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Heart disease and diabetes - making the connection

By: femurs
Date: Wed-Feb-3-2016-
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High blood sugar
When you eat food, your body absorbs the nutrients it contains through your gut wall. The nutrients circulate in your blood so that every cell in your body has access to them.

Carbohydrates are broken down into simple sugars in the gut. This means that after any snack or meal your blood sugar levels will rise. If you have eaten a highly processed meal or snack e.g. chocolate, your blood sugar levels will rise rapidly, and often drop rapidly not long later i.e. they spike. If you eat a meal or snack with plenty of fresh foods (e.g. fruits and veg) then your blood sugar levels will rise much slower. This is because the fibre needs to be processed in the stomach for the sugars to be released.

Sugar in the blood can be irritating and damaging to the walls of your arteries and veins. Fortunately, in order for your cells to be able to use the sugar, it needs to be taken out of your bloodstream and into your cells. To facilitate this process your body produces a hormone called insulin. Insulin is produced in the pancreas and is released in response to a meal.

Whereas people with type 1 diabetes do not produce insulin at all, people with type 2 diabetes either do not produce enough insulin, have tissues in their body that do not respond to insulin properly, or both. If this is not corrected with lifestyle changes and appropriate medications (where type 1 diabetics MUST use insulin injections, type 2 diabetics may need one or more medications, including insulin) a persons blood sugar levels can be chronically elevated. Type 1 diabetics can become comatosed without their insulin; depending on the severity of type 2 diabetes, they can as well. However for now we will assume people are getting insulin or medicines to allow their body to function, but will discuss what happens if their blood sugar levels are generally higher than they should be i.e. how poorly controlled diabetes or even undiagnosed diabetes (type 2 diabetes is not always picked up right away as it does not display symptoms in the early stages) relates to cardiovascular disease.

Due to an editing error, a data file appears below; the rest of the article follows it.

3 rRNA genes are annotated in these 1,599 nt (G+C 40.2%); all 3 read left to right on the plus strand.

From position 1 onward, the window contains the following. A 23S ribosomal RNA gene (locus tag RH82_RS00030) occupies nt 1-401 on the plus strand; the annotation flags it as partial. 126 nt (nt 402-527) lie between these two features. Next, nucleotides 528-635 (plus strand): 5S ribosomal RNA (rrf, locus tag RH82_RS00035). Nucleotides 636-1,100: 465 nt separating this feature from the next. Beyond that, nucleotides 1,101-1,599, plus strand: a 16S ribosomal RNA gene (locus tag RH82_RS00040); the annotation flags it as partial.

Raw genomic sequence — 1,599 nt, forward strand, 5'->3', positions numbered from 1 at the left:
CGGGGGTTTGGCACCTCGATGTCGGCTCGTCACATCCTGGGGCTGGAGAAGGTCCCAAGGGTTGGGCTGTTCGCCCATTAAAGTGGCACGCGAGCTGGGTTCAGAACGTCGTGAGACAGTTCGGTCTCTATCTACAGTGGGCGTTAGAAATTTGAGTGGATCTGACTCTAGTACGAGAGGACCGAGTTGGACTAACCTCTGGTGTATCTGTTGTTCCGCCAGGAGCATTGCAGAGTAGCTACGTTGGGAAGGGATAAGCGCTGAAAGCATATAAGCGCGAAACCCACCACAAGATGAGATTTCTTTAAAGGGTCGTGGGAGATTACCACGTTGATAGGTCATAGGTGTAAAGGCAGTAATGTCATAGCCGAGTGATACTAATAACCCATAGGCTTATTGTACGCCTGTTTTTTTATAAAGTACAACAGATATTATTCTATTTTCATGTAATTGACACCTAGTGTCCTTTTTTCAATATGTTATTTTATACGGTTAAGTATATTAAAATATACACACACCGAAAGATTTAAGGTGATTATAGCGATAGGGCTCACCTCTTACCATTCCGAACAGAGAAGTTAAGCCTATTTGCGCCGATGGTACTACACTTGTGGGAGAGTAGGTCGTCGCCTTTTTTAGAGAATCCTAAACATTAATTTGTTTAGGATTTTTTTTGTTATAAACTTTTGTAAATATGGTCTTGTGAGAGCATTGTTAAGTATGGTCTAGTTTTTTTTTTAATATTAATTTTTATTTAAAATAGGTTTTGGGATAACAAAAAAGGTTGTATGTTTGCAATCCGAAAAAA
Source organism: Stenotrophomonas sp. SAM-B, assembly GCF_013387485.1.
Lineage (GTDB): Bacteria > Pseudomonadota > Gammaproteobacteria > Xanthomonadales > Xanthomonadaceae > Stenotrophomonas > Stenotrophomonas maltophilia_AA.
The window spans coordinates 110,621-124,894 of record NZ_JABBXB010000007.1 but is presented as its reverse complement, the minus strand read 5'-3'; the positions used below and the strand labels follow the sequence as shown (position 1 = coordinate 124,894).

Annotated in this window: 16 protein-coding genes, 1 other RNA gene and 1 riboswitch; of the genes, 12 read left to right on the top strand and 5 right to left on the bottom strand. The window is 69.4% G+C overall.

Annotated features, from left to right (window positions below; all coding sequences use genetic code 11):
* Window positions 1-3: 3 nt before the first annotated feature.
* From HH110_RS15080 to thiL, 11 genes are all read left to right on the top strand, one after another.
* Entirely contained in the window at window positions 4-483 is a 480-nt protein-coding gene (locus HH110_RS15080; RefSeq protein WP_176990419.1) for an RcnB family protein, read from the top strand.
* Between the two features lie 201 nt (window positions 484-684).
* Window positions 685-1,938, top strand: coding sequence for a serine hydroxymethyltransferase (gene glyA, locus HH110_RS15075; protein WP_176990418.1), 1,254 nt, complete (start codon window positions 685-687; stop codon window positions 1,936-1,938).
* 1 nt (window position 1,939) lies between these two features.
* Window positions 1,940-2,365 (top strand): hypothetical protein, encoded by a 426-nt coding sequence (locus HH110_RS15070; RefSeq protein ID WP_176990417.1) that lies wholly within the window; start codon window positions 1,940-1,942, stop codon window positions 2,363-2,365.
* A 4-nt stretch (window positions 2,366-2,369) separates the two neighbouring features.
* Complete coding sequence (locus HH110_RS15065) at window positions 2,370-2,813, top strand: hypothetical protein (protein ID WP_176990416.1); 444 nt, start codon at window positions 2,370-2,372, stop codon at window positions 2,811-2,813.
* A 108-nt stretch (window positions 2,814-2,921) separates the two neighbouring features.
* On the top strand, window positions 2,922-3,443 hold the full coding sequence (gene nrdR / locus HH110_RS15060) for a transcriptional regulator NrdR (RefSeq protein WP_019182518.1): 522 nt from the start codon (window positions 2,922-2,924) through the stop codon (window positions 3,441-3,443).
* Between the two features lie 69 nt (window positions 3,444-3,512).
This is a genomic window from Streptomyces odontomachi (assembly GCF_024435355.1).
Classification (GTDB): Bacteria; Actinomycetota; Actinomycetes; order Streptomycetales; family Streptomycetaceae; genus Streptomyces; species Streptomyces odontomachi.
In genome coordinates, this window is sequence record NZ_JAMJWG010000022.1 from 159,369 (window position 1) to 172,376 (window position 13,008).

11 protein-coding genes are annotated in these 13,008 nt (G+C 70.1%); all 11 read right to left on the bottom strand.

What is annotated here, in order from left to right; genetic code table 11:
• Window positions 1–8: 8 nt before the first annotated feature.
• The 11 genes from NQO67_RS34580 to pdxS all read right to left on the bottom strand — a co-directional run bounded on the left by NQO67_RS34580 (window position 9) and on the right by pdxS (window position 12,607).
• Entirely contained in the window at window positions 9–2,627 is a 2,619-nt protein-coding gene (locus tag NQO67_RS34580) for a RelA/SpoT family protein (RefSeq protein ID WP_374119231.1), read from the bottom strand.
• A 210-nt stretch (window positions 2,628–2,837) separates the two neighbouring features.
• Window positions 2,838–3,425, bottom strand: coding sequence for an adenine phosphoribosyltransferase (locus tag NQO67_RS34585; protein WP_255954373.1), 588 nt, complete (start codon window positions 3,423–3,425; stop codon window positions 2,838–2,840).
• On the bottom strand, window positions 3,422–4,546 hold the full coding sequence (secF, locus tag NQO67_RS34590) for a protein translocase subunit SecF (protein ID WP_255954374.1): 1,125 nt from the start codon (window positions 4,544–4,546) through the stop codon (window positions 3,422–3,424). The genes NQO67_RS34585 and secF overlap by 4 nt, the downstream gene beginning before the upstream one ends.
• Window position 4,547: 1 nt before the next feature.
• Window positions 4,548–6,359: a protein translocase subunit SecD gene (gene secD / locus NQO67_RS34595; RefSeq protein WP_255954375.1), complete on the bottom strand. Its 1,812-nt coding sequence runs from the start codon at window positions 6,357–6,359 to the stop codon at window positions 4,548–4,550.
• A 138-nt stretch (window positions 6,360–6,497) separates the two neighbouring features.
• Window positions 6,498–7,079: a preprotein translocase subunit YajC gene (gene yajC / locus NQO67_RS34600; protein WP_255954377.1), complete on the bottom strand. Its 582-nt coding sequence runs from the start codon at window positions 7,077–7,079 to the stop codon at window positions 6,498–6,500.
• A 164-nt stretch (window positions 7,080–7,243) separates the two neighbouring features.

When blood sugar levels are persistently high, the very small blood vessels (capilliaries) that supply blood to your eyes, ears, and other parts of your body can become affected. The irritation and damage the high sugars levels have on your arteries and veins can lead to high blood pressure and reduced blood supply to the organs and tissues those blood vessels supply. This is why people who are diabetic are at risk of losing hearing, sight, and feeling in their hands and feet. It is also why they can develop serious infections that can warrant limb amputation.

High blood pressure
High blood pressure, high cholesterol and high blood sugar levels often appear together - the black trio. High cholesterol and its relation to cardiovascular disease has been discussed in detail last week. Lets now take a brief look at high blood pressure.

If your blood pressure is high, your heart has to work harder to compensate and push blood out against the increased baseline pressure. As previously described, the heart is made of muscle. Like other muscles in the body, when increased resistance is applied to it, the heart muscle increases in size so that it can work harder. In the short term this is manageable but as the blood pressure slowly increases and the blood vessels become more rigid and less flexible, the heart is not able to continually pump harder and harder to meet the body's needs.

The high blood pressure gradually makes the heart too stiff to fill or pump efficiently, and can progressively lead to heart failure. Although there are medical options available for heart failure, none of them can treat or cure the condition. In this case, prevention is always best.

Burden of Cardiovascular disease
The term 'burden if disease' is used to describe the impact of a condition in financial terms, in relation to the conditions' impact on quality of life, as well as its impact on quantity of life (mortality). You can probably guess that the impact of cardiovascular disease on the world is high. In fact, the World Health Organisation estimate it to be the number one cause of death globally. It is estimated that by 2030, the death toll will rise to 23.6 MILLION each year. When you consider that behavioral risk factors account for 80% of cardiovascular disease cases, it is staggering to think why type of impact we can have by making simple lifestyle choices.
[d] By: extend
Date: Wed-Feb-3-2016
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What is 1 + 100



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